7 Things You Might Not Have Known About the Pilgrims

Posted on November 27, 2013 in Religious Freedom by

Pilgrims

At Thanksgiving we briefly return our attention to the Pilgrims as we remember the incredible voyage they made to the “new world” in search of religious freedom. As we look back and remember not just the Pilgrims, but what our Founder’s endured to establish and ensure religious freedom in America it is almost surreal to think our greatest battle presently is over religious freedom.

Lest we forget the Pilgrims and their bravery and sacrifice, I want to share a few things you might not have known about that fateful voyage so many years ago.

1. All the people aboard the Mayflower were not Pilgrims: In our retelling of the story of the Mayflower we have often assumed that every person aboard was a Pilgrim in search of the new world for religious freedom. The historic truth is that some aboard the ship were simply along for the ride; others just wanted to “try something new.” Of the 102 people aboard the Mayflower, only 50 were actually Pilgrims. Also aboard the ship were sailors, dogs, rats and mice, cats, goats, pigs, and chickens.

2. One industrious Pilgrim, William Mullins, brought with him 126 pairs of shoes and 13 pairs of boots to the new world to sell to fellow settlers once they arrived.

3. Children did not go to school when the Plymouth colony was being established. From age four or five they would join the family in farming and other duties. When they were not working they would learn to read. The Pilgrims really only had one book available so it was used to teach children to read and then it would be the main book they would read. That book was the Bible.

4. Some Pilgrim parents named their children according to the hopes they had for the new world. As a result, some of the children born to the Plymouth colony had unusual names. Some of those names were: Love and Wrastling Brewster, Remember Allerton, Resolved White, Humility Cooper and Desire Minter.

5. The first winter was really harsh and the Pilgrims were still not familiar with the new world enough to be totally prepared. As a result, many of the Pilgrims died during that first winter. The Pilgrims would bury the dead at night so the Indians could not see how many were dying. They were afraid that if the Indians knew how few were left that they would attack.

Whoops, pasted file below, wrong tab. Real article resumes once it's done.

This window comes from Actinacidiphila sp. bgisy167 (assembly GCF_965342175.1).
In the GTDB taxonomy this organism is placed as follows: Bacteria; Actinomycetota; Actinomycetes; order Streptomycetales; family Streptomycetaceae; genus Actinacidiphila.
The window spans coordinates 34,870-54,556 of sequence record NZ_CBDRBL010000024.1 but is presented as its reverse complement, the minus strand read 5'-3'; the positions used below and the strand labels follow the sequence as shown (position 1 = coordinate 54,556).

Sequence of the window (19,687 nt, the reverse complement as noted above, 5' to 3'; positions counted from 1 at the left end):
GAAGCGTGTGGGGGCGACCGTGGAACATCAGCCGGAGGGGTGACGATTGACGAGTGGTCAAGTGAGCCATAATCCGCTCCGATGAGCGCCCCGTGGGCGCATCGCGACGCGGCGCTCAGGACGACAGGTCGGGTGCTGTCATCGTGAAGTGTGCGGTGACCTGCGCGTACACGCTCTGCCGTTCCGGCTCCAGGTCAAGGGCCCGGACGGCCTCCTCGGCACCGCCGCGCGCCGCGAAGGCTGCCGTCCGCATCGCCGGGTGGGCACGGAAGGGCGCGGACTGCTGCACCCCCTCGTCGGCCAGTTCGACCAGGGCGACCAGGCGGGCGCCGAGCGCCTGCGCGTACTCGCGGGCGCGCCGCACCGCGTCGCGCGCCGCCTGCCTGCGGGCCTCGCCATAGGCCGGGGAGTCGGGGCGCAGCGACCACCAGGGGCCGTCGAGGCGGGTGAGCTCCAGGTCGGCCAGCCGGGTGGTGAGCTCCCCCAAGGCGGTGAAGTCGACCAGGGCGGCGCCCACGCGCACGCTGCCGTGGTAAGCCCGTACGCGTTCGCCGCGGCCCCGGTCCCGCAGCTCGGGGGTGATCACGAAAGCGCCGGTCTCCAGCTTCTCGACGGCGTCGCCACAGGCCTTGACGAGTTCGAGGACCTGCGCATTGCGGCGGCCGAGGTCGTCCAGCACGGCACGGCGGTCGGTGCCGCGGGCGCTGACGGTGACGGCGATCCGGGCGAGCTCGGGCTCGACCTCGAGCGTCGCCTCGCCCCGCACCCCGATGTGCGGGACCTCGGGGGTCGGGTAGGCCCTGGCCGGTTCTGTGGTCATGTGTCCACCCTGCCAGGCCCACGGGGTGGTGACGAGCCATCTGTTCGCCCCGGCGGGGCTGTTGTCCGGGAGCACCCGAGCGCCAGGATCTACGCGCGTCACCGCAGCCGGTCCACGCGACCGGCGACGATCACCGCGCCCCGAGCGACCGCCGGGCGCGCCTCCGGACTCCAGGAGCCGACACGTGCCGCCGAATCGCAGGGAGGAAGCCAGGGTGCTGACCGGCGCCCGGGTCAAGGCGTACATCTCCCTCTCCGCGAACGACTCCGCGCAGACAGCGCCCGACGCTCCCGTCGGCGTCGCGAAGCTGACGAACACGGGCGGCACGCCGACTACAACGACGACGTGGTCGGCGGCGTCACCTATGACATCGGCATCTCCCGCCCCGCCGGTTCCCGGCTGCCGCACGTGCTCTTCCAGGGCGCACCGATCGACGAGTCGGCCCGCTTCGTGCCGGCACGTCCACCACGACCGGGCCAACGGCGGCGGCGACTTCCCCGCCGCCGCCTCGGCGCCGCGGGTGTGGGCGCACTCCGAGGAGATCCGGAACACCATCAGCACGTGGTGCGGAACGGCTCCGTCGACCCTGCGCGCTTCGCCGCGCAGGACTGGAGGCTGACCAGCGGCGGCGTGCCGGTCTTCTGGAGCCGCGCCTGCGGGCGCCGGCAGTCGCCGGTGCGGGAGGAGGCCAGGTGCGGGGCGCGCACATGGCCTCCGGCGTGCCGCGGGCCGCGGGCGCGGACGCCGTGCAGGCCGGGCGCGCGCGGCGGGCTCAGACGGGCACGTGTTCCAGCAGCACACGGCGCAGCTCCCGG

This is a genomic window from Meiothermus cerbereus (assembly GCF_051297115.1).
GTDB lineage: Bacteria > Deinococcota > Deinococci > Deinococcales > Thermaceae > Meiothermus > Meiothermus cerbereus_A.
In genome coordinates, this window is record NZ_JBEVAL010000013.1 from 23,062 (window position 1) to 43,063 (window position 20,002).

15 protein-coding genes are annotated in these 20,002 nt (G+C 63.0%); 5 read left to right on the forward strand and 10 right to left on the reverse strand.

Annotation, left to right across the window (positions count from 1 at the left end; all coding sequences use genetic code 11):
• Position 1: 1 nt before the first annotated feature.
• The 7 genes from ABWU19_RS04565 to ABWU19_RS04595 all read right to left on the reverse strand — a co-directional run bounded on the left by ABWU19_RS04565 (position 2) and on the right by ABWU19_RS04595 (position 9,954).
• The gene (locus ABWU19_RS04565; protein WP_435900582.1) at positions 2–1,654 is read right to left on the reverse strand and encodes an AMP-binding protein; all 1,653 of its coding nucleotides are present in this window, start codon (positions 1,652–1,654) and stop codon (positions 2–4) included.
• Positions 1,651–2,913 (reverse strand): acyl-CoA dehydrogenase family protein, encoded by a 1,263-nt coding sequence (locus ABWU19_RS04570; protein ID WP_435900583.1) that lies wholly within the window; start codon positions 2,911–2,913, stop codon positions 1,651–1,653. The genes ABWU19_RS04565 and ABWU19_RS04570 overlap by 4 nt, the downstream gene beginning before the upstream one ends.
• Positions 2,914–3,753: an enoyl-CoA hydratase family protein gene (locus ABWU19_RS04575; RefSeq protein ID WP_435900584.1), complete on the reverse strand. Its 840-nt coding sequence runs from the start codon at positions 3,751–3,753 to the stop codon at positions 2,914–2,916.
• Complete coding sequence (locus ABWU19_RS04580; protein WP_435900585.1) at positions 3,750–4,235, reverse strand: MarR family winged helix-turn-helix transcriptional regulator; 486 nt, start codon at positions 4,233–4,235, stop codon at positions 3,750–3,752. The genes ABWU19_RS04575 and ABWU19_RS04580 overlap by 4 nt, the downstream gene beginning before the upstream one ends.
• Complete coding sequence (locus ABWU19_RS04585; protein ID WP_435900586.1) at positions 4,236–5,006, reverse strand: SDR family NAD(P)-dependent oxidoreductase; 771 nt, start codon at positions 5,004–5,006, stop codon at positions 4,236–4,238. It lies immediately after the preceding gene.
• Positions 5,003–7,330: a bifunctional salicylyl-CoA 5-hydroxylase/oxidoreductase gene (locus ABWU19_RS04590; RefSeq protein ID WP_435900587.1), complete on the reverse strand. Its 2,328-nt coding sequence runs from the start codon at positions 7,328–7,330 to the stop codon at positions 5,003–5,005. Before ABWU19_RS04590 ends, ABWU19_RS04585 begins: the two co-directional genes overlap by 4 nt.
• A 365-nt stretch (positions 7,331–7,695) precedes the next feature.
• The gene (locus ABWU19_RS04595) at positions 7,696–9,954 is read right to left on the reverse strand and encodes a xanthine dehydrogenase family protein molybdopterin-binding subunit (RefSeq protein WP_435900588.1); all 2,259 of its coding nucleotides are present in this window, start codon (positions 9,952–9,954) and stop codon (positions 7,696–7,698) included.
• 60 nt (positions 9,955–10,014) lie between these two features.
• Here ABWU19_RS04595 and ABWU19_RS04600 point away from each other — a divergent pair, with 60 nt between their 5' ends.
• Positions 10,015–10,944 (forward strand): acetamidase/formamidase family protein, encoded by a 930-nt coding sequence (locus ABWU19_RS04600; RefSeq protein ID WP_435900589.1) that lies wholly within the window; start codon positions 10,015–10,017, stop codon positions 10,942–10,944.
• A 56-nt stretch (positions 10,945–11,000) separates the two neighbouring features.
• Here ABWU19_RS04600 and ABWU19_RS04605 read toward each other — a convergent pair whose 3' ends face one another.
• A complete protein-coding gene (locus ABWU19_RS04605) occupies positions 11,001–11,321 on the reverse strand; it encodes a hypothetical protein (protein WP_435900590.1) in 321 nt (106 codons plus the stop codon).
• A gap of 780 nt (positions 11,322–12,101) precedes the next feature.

6. Most of the images we have of Pilgrims don’t fit reality. Pilgrims did not have shiny gold or silver buckles on their shoes and hats. Most did not wear all black clothing with white collars. The average pilgrim wore bright colored clothing that was red-brown, blue, green, and purple. Once a child was about 6 years old he or she dressed as a miniature adult.

7. Thanksgiving was not an official holiday until 1777 when the first Continental Congress declared it to be a holiday. By 1815 the practice of celebrating Thanksgiving was nearly dead when a campaign to revive it was waged in 1837 by writer Sarah Josepha Hale. President Lincoln proclaimed it a national holiday to be celebrated in November in 1863. But it was President Franklin D. Roosevelt that once and for all finalized Thanksgiving on the fourth Thursday of November.

These few interesting facts about the Pilgrims and their journey to the new world in search of freedom are but a drop in the hat to what took place. Historically we probably know less about the first Thanksgiving and what the Pilgrims experienced than what we should. Much has been lost over time and the original meaning and purpose for Thanksgiving has been replaced with trivial details and consumerism.

We would be served well to study what the Pilgrims experienced, why they were willing to endure such hardship, and the faith that guided them. Rather than plan for shopping trips we would be better off spending Thanksgiving in thanks for our blessings; such as health, food, water, clothing, and the people we love. These blessings are often overlooked, but are worthy of our gratitude to The Almighty for His continual providence and provision.

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